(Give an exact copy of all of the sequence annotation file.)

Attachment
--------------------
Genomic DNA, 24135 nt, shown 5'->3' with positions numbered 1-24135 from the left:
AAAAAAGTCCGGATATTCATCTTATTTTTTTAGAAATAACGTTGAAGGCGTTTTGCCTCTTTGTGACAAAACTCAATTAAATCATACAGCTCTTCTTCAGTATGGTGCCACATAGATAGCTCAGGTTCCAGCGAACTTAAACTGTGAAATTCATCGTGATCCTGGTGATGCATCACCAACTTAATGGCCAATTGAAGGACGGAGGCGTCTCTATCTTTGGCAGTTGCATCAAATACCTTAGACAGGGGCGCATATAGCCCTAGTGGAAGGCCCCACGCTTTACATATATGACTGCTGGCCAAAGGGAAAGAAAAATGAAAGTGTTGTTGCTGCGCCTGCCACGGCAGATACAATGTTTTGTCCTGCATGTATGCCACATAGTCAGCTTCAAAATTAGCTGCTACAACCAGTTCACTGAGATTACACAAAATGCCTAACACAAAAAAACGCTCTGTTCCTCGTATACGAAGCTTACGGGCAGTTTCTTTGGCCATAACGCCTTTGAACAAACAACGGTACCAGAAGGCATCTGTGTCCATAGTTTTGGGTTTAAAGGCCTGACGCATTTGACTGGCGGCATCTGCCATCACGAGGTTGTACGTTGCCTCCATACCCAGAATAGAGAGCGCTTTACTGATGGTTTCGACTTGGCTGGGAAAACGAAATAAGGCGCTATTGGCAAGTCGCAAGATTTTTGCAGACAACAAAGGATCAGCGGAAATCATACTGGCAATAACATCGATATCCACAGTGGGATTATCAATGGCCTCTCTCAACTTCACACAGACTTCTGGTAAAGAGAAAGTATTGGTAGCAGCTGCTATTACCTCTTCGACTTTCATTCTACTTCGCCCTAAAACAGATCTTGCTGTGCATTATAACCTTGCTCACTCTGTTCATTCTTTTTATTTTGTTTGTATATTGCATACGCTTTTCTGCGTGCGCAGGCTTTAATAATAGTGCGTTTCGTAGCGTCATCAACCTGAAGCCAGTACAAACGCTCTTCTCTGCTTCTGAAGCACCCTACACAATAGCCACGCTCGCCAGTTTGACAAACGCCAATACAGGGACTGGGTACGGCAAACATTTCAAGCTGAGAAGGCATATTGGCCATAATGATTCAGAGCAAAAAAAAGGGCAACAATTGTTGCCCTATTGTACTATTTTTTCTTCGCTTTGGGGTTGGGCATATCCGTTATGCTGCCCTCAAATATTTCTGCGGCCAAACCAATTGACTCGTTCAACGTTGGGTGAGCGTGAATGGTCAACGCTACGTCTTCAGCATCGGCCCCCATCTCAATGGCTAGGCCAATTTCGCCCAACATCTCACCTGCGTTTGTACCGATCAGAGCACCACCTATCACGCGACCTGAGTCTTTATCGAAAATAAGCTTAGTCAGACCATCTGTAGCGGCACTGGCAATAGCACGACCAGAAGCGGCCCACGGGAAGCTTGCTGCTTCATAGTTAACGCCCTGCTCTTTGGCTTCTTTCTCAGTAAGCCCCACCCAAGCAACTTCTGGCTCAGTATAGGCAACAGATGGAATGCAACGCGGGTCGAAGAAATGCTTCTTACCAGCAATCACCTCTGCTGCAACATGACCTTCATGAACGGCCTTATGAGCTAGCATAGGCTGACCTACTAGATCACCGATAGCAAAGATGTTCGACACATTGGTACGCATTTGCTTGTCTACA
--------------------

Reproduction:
Genomic DNA, 24135 nt, shown 5'->3' with positions numbered 1-24135 from the left:
AAAAAAGTCCGGATATTCATCTTATTTTTTTAGAAATAACGTTGAAGGCGTTTTGCCTCTTTGTGACAAAACTCAATTAAATCATACAGCTCTTCTTCAGTATGGTGCCACATAGATAGCTCAGGTTCCAGCGAACTTAAACTGTGAAATTCATCGTGATCCTGGTGATGCATCACCAACTTAATGGCCAATTGAAGGACGGAGGCGTCTCTATCTTTGGCAGTTGCATCAAATACCTTAGACAGGGGCGCATATAGCCCTAGTGGAAGGCCCCACGCTTTACATATATGACTGCTGGCCAAAGGGAAAGAAAAATGAAAGTGTTGTTGCTGCGCCTGCCACGGCAGATACAATGTTTTGTCCTGCATGTATGCCACATAGTCAGCTTCAAAATTAGCTGCTACAACCAGTTCACTGAGATTACACAAAATGCCTAACACAAAAAAACGCTCTGTTCCTCGTATACGAAGCTTACGGGCAGTTTCTTTGGCCATAACGCCTTTGAACAAACAACGGTACCAGAAGGCATCTGTGTCCATAGTTTTGGGTTTAAAGGCCTGACGCATTTGACTGGCGGCATCTGCCATCACGAGGTTGTACGTTGCCTCCATACCCAGAATAGAGAGCGCTTTACTGATGGTTTCGACTTGGCTGGGAAAACGAAATAAGGCGCTATTGGCAAGTCGCAAGATTTTTGCAGACAACAAAGGATCAGCGGAAATCATACTGGCAATAACATCGATATCCACAGTGGGATTATCAATGGCCTCTCTCAACTTCACACAGACTTCTGGTAAAGAGAAAGTATTGGTAGCAGCTGCTATTACCTCTTCGACTTTCATTCTACTTCGCCCTAAAACAGATCTTGCTGTGCATTATAACCTTGCTCACTCTGTTCATTCTTTTTATTTTGTTTGTATATTGCATACGCTTTTCTGCGTGCGCAGGCTTTAATAATAGTGCGTTTCGTAGCGTCATCAACCTGAAGCCAGTACAAACGCTCTTCTCTGCTTCTGAAGCACCCTACACAATAGCCACGCTCGCCAGTTTGACAAACGCCAATACAGGGACTGGGTACGGCAAACATTTCAAGCTGAGAAGGCATATTGGCCATAATGATTCAGAGCAAAAAAAAGGGCAACAATTGTTGCCCTATTGTACTATTTTTTCTTCGCTTTGGGGTTGGGCATATCCGTTATGCTGCCCTCAAATATTTCTGCGGCCAAACCAATTGACTCGTTCAACGTTGGGTGAGCGTGAATGGTCAACGCTACGTCTTCAGCATCGGCCCCCATCTCAATGGCTAGGCCAATTTCGCCCAACATCTCACCTGCGTTTGTACCGATCAGAGCACCACCTATCACGCGACCTGAGTCTTTATCGAAAATAAGCTTAGTCAGACCATCTGTAGCGGCACTGGCAATAGCACGACCAGAAGCGGCCCACGGGAAGCTTGCTGCTTCATAGTTAACGCCCTGCTCTTTGGCTTCTTTCTCAGTAAGCCCCACCCAAGCAACTTCTGGCTCAGTATAGGCAACAGATGGAATGCAACGCGGGTCGAAGAAATGCTTCTTACCAGCAATCACCTCTGCTGCAACATGACCTTCATGAACGGCCTTATGAGCTAGCATAGGCTGACCTACTAGATCACCGATAGCAAAGATGTTCGACACATTGGTACGCATTTGCTTGTCTACA